Dividing Up Retirement Benefits 

Retirement should be some of the most relaxing and happy years of a person’s life. No one should have to worry about what may happen to their retirement savings and benefits should they go through a divorce. When going through a divorce, the first question on a person’s mind is usually “how will my xyz be divided?” Retirement savings and benefits are no exception to that question.   

 In North Carolina, any retirement benefits or funds, vested or non-vested, acquired during marriage is considered marital property and is subject to equitable distribution during divorce. To determine how much of a retirement account, deferred compensation benefit, or other employer-based retirement plan is subject to division, North Carolina uses a simple math equation called the coverture fraction: divide the length of time a spouse was simultaneously married and contributing to a retirement account by the total length of employment during which the retirement account was contributed to. Generally, a spouse may not receive more than 50% of the marital portion of the other spouse’s retirement account, but there are some exceptions to this rule. For example, if marital assets are insufficient to cover an equitable distribution award, then a spouse may receive an additional percentage of their spouse’s retirement account. 

 When the working party starts earning retirement benefits before the marriage, valuation can become more difficult. Generally, North Carolina courts allow parties to keep separate property that is theirs before the marriage. However, marital funds can become commingled with separate property and funds over time. Parties should keep this in mind when contributing to their retirement accounts.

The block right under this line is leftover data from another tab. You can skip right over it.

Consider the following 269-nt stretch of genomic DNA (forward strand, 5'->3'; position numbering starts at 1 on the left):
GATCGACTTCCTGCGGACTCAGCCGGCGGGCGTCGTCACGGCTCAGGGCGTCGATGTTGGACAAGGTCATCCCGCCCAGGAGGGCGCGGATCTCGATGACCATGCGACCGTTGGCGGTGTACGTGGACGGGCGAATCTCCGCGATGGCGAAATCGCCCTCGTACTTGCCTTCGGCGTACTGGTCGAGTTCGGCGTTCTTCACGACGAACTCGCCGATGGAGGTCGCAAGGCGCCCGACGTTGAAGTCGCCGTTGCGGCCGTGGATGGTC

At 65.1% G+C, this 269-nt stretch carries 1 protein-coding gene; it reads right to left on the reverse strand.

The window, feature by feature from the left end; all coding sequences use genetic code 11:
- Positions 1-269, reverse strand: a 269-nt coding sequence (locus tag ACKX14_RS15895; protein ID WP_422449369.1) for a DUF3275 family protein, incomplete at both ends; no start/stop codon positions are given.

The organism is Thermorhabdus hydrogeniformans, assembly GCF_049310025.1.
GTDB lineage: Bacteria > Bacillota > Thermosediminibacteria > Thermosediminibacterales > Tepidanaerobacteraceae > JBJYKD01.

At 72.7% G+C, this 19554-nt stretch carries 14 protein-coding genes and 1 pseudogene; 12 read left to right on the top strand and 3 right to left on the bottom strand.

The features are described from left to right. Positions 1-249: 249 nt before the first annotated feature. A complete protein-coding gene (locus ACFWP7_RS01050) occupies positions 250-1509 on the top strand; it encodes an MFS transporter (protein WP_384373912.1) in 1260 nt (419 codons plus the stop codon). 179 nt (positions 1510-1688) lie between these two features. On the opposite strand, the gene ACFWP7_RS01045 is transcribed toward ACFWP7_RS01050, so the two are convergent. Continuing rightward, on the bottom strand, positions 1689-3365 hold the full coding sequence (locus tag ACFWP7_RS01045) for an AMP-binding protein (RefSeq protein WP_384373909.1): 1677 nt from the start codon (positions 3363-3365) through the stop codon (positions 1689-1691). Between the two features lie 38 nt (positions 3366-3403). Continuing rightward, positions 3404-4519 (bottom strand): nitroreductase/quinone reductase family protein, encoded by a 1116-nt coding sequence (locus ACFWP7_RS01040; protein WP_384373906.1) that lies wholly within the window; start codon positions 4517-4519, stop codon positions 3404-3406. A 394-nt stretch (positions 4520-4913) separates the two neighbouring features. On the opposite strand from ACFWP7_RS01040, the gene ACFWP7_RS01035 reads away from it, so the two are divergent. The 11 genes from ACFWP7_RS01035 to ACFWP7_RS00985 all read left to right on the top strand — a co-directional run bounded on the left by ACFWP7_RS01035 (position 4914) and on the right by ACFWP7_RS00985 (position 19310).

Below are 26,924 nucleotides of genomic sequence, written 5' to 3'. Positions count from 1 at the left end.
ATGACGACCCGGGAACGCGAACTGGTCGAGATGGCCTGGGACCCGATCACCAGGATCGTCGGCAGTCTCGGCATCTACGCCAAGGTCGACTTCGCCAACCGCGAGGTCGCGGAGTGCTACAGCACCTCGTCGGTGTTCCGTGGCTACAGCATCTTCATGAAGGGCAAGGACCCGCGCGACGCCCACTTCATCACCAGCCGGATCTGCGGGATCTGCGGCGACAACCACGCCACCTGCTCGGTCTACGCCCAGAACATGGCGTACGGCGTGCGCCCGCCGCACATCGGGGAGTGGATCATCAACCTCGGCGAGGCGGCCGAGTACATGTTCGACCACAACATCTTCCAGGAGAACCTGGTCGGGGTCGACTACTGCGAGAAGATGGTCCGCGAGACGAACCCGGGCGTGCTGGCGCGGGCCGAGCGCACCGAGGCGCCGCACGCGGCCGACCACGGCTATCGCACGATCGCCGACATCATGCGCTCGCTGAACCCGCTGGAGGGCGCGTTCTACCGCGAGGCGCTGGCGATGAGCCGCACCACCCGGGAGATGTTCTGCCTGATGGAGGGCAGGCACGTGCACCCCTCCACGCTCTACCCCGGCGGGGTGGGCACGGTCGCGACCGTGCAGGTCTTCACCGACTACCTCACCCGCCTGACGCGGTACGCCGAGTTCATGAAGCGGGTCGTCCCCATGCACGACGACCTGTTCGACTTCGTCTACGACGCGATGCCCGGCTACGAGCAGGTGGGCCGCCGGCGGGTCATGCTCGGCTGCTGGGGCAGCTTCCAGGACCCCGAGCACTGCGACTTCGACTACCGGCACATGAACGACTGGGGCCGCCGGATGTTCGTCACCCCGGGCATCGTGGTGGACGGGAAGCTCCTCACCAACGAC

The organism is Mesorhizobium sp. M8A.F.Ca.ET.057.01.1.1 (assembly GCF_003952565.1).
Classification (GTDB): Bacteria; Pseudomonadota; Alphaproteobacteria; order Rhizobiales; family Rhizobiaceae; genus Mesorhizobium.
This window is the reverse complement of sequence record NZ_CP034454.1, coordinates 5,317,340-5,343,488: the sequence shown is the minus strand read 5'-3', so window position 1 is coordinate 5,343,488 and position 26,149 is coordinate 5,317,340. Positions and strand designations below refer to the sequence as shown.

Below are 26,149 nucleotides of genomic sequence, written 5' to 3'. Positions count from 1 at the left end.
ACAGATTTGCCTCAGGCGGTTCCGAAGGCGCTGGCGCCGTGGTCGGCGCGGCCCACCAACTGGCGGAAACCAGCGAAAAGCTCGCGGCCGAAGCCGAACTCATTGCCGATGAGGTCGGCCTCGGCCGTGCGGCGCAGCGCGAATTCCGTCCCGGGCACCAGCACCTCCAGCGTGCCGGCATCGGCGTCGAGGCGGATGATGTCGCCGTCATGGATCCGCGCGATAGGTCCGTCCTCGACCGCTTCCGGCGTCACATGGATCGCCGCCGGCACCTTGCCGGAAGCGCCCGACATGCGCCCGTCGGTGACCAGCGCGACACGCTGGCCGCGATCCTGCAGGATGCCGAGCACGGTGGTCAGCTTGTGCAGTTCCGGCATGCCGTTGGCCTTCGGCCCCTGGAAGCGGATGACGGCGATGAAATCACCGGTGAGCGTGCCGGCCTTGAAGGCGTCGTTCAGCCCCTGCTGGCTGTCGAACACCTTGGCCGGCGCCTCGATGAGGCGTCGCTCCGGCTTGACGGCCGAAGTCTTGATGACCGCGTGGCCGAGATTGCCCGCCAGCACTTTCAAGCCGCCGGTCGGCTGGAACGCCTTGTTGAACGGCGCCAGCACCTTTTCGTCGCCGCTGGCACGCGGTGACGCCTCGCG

Parties can either split retirement account payments or one spouse may receive a lump sum buyout. A lump sum buyout may require the court or an appraiser to determine the current value of the retirement account and calculate a fair portion. 

 To divide a retirement account, the parties need to enter a qualified domestic relations order (QDRO). The QDRO establishes one spouse’s right to a portion of the account. The QDRO also instructs the retirement plan administrator to divide the benefits as specified in the order and makes each spouse a co-beneficiary of the account, which makes both parties liable for their portion of taxes owed.

 The attorneys at Hatcher Law Group are well versed in QDROs and the ins and outs of dividing up retirement benefits. If you or someone you know needs counseling on any of these matters, schedule a consultation with one of our attorneys today.